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Rejected Sac Bee Opinion Essay 3

Submitted Aug. 27, 2019

Why are Sacramento Members of Congress
so addicted to opioid donations?

By Jeff Burdick

On Monday, a federal judge ordered Johnson & Johnson to pay more than a half billion dollars to the State of Oklahoma for knowingly contributing to the runaway opioid tragedy. This made national headlines not just for judgement’s amount, but because two thousand other such lawsuits are working through the judicial system.

This includes a lawsuit filed last year by the counties of Sacramento, Placer and El Dorado against two dozen opioid makers and distributors. The case remains active, and among the defendants are AmerisourceBergen, Cardinal Health, McKesson Corp., Teva Pharmaceutical, Johnson & Johnson, Allergan, Mallinckrodt, CVS Health Corp. and Walgreens. (Note these names. I’ll return to them soon.)


Of course, the Oklahoma ruling against Johnson & Johnson ruling was not true justice. A well-insured $80 billion corporation was only fined for knowingly contributing to a deadly health epidemic. That corporation continues operation, and not one executive faces any jail time despite 6,000 dead Oklahomans and thousands more addicted adults and babies.

As frustrating as that is, we can’t stop there. Where such vast long-lasting addiction exists, one often finds many knowing and unknowing enablers. This unfortunately includes the vast majority of our elected officials in Congress — including, sadly, our two main elected representatives from Sacramento County: Reps. Ami Bera and Doris Matsui.

Every election cycle, Big Pharma spends about a half billion dollars on lobbying of federal officials, and much of this comes in the form of political donations. From 2014 to 2016, this included more than $100 million from the opioids industry alone, and a sizable amount of this made its way into the campaign coffers of Matsui and Bera, a former medical doctor.

According to their campaign fundraising filings with the Federal Election Commission, the two have combined this decade to take more than $130,000 from just nine opioid-related companies. And who are those companies? None other than the companies I listed above as defendants in Sacramento County’s federal lawsuit.

Of this total, Dr. Bera netted nearly $50,000, and Matsui enjoyed $85,000 in contributions.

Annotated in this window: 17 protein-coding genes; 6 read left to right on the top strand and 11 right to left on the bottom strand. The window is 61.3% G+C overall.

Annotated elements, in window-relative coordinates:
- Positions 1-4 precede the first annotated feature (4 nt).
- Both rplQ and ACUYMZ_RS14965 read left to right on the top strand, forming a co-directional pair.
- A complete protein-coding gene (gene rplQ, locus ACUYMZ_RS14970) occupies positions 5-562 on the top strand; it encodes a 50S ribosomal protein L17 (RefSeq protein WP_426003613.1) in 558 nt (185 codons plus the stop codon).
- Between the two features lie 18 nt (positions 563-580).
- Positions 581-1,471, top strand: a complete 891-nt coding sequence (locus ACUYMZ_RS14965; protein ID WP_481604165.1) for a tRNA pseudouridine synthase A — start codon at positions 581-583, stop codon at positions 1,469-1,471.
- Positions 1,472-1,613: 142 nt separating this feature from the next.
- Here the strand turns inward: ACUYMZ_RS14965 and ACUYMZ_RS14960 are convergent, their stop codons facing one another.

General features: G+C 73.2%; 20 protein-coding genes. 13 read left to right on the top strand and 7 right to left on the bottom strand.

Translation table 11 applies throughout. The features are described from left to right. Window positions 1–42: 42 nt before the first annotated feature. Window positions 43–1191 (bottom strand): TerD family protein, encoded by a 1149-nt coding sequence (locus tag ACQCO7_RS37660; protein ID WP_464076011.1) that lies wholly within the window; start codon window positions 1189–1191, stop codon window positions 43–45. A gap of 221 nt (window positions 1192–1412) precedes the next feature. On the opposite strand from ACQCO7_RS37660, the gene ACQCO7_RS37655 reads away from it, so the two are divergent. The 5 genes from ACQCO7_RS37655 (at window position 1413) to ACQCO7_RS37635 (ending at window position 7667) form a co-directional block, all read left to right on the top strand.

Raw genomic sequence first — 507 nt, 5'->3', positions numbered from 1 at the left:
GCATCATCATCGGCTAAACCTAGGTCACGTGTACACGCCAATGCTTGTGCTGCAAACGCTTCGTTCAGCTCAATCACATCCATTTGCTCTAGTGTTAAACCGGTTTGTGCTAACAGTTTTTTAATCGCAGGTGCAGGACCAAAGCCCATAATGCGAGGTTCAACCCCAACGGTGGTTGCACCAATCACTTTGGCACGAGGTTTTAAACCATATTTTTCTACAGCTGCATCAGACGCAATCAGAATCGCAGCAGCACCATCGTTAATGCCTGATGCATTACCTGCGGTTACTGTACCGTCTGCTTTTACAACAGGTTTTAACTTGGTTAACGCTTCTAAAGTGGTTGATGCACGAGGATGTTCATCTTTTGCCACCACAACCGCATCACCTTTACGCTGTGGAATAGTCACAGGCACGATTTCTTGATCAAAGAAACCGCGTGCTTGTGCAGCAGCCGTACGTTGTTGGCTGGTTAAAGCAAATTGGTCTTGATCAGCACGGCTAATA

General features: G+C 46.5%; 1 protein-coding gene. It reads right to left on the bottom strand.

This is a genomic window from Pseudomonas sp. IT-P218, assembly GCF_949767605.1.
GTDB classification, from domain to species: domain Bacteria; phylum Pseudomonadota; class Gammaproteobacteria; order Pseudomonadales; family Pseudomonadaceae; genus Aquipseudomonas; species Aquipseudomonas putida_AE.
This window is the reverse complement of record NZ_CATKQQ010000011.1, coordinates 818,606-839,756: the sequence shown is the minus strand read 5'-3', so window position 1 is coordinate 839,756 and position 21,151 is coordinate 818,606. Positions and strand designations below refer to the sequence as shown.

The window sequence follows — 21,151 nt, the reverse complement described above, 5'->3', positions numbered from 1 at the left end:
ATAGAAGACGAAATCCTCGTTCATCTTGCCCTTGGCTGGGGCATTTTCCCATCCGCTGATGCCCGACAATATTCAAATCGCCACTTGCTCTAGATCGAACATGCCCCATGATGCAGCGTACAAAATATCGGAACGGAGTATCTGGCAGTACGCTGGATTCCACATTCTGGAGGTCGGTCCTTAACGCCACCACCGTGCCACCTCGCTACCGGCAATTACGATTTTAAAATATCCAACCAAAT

Plus before Dr. Bera beat Republican Rep. Dan Lungren in 2012, Lungren accepted in his final 2011-2012 term $17,500 from Johnson & Johnson and McKesson. This means over the past decade, the opioid industry has invested nearly $150,000 into holders of Sacramento County’s two main Congressional seats.

One doesn’t have to wonder hard what the opioid industry wanted: regulatory and investigative relief. And in 2016, they got just that. That’s when the deceptively named “Ensuring Patient Access and Effective Drug Enforcement Act” passed both houses of Congress by unanimous voice vote and no debate.

As a 2017 60 Minutes and Washington Post exposé reported, this bill resulted in the kneecapping of the Drug Enforcement Administration by stripping away its most potent enforcement tool: suspending the licenses of reckless drug makers and distributors.

When confronted by the result of this bill, most members of Congress expressed shock, and some admitted having never read the bill. But despite protestations of feeling duped, no fix of any part of the legislation has progressed in Congress.

Now were Dr. Bera and Matsui knowing or unknowing enablers? Unfortunately, our out-of-control pay-to-play system makes that impossible to ascertain, but in the case of both the have continued taking donations from opioid players.

But this much is clear. Now that the full extent of the opioid tragedy is known (with more than a half million dead from 2000-2015), the only decent thing for both Bera and Matsui to do are:

  1. Cease fundraising from the opioid industry, and

  2. Donate to local addiction recovery programs amounts equal to their past funds raised from opioid-related companies.

Arden-Arcade resident Jeff Burdick is a Progressive Democrat running for the U.S. House. See Contact